The Catalyst’s 2022 Voter Guide


Illustration by Andre Joseph ’22

With the 2022 midterms fast approaching, the Catalyst wants to provide RE with a clear view of the priorities, views, and records of the candidates they will vote for this November. With this guide, we hope to empower the voting members of our community to best exercise their civic duty.

Who am I voting for?  

This year is a midterm election, meaning that it takes place at the halfway point of President Biden’s term. In this election cycle, citizens will elect candidates for every seat in the House of Representatives, 1/3 of all Senate seats, and several statewide positions.  

In November, Miami-Dade residents will vote for candidates specific to where they live. Below, you will find a comprehensive list of those options so you can make an informed decision.  

How do I vote? 

First, make sure you’re registered. You might have done this at the DMV while getting your license, or you might have registered during our schoolwide registration drive. If you are unsure, you can check your registration status at 

Next, find a polling place and go vote. Election Day is on Tuesday, November 8th. Early voting is also available from October 24th — November 6th. Polls are open from 7 AM — 7 PM 

Statewide elections: 

The Florida Governor, elected every four years, is up for re-election. This year, incumbent Republican Governor Ron DeSantis faces a challenge from Democrat Charlie Crist.  

Ron DeSantis has held the Governor’s office since 2018. Previously, he served as a Republican congressman from 2012-2018. As Governor, he’s made several headline-grabbing decisions and has governed under conservative principles. Here are some notable policies he has implemented: 

During the COVID-19 pandemic, DeSantis took a hands-off approach to pandemic restrictions. Unlike most other governors, DeSantis did not impose a mask or vaccine mandate and implemented a lighter stay-at-home restriction. While Florida did become a global COVID hotspot in July 2020, its economy fared better than many US states did through the pandemic.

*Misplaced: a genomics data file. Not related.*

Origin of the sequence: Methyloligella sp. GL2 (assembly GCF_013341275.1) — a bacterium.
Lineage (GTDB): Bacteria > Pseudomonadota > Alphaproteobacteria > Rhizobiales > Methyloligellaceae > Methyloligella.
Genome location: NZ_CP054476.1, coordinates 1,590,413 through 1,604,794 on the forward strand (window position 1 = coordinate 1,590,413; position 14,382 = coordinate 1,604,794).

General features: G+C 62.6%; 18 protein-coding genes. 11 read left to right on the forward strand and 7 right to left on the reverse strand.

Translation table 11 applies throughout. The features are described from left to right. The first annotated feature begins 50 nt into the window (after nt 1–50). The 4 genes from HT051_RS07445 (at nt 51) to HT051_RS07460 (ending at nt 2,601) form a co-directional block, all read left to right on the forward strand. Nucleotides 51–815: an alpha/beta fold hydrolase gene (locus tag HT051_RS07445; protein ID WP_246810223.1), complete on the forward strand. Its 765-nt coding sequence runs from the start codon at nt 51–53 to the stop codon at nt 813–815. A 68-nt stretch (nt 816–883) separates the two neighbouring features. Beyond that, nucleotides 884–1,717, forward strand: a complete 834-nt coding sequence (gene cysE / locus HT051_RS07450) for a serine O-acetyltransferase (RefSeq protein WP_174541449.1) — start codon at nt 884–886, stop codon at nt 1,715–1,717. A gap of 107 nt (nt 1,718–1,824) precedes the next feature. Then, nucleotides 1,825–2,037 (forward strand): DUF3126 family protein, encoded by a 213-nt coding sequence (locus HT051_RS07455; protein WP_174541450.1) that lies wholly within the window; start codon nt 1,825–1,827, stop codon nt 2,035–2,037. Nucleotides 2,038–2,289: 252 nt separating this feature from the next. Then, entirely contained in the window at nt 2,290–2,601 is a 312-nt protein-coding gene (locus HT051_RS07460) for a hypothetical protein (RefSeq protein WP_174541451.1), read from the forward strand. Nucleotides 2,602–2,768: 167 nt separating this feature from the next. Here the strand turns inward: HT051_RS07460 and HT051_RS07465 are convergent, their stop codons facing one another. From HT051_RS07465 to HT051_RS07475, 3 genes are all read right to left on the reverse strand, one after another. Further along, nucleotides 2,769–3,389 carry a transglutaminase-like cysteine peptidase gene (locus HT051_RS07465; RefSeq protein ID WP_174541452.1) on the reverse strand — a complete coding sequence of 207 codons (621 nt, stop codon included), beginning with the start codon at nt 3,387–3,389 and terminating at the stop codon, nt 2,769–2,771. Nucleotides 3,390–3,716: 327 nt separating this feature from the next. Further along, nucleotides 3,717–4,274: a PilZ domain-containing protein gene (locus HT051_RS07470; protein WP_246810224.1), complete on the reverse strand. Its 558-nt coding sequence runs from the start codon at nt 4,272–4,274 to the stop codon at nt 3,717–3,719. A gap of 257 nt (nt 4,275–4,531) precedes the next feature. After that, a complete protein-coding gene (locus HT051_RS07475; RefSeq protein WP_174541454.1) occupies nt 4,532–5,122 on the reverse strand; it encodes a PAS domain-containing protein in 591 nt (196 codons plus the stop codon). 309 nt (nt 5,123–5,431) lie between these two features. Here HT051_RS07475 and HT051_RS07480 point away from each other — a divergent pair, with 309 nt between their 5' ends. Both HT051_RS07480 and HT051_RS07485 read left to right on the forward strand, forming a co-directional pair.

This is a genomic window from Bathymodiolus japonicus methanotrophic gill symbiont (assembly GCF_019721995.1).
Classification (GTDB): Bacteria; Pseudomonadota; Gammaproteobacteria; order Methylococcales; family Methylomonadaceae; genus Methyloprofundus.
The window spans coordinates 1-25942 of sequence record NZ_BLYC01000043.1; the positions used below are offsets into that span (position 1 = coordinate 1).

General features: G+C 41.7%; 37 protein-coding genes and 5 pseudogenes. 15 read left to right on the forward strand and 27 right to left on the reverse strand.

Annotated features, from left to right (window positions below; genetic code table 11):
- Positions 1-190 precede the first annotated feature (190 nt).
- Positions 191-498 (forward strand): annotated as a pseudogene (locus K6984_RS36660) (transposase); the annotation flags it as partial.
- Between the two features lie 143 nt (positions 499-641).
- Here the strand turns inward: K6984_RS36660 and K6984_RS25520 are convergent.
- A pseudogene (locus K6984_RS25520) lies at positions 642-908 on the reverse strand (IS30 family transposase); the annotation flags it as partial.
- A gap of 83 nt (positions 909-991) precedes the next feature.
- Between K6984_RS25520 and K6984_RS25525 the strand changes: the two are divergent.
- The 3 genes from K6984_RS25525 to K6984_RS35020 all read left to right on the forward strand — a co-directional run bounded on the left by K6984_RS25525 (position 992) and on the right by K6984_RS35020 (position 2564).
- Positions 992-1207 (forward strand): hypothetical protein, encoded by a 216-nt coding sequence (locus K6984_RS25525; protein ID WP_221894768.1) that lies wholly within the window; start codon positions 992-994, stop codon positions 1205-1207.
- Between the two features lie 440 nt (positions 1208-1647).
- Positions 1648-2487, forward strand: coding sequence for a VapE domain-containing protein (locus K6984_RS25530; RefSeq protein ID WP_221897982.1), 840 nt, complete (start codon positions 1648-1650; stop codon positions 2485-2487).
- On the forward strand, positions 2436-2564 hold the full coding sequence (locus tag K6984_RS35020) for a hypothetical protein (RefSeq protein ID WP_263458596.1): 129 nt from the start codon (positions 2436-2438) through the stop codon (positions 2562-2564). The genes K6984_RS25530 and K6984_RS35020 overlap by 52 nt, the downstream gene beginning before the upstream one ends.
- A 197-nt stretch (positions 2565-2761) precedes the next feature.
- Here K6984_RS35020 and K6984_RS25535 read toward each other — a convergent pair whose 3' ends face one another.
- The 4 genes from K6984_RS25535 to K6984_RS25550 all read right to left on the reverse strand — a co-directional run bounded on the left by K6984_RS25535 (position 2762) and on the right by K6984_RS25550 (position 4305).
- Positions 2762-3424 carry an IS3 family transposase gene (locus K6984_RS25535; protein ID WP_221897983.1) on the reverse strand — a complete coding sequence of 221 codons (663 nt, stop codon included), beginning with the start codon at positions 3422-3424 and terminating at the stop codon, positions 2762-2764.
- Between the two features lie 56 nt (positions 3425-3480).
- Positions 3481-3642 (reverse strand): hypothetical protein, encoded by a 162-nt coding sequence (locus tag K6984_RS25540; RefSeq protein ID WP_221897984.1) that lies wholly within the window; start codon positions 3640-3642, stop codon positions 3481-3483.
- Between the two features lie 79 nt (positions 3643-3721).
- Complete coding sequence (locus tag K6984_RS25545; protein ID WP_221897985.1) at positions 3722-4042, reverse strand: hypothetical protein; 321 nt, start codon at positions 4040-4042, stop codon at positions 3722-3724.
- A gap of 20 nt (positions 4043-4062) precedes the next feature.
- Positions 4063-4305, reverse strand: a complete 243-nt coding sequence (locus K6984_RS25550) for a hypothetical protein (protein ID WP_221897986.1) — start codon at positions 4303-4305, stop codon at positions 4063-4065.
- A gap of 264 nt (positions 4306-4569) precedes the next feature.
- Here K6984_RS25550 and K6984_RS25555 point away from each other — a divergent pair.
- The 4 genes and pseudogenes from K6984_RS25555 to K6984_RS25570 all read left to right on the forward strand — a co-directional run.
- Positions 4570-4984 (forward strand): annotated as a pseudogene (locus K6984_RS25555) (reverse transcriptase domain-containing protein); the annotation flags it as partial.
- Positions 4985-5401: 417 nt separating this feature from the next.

Other notable actions include signing the Parental Rights in Education Act, labeled by critics as the “Don’t Say Gay” Law, which prevents teachers from teaching about gender identity or sexual orientation before third grade; imposing a 15-week abortion ban; and allocating $12 million to a program that relocates migrants to other states. 

DeSantis opposes abortion, gun control, and tax increases on the wealthy and supports additional funding for law enforcement.  

His running mate is Jeanette Nuñez, Florida’s first Latina Lt. Governor. 

Charlie Crist, formerly a Republican Governor of Florida from 2007-2011 and now a Democratic congressman, is running as a Democrat against DeSantis. 

Crist switched parties in 2012, claiming that the Republican party had moved too far to the right on social issues. In Congress, he was a moderate Democrat, voting with the centrist Blue Dog Caucus. 

Crist supports protecting abortion rights in Florida, expanding access to the ballot, incentivizing clean energy production through the Million Solar Roofs Plan, and implementing gun control legislation such as an assault rifle ban, universal background checks, and a ban on “ghost guns,” or undetectable firearms. Crist plans to expand protection for LGBTQ+ citizens of Florida. 

Crist’s running mate is Karla Hernández-Mats, a teacher and union president. 

One of Florida’s US Senate seats is also open for reelection. In this race, incumbent Republican Marco Rubio faces a challenge from Democratic congresswoman Val Demings.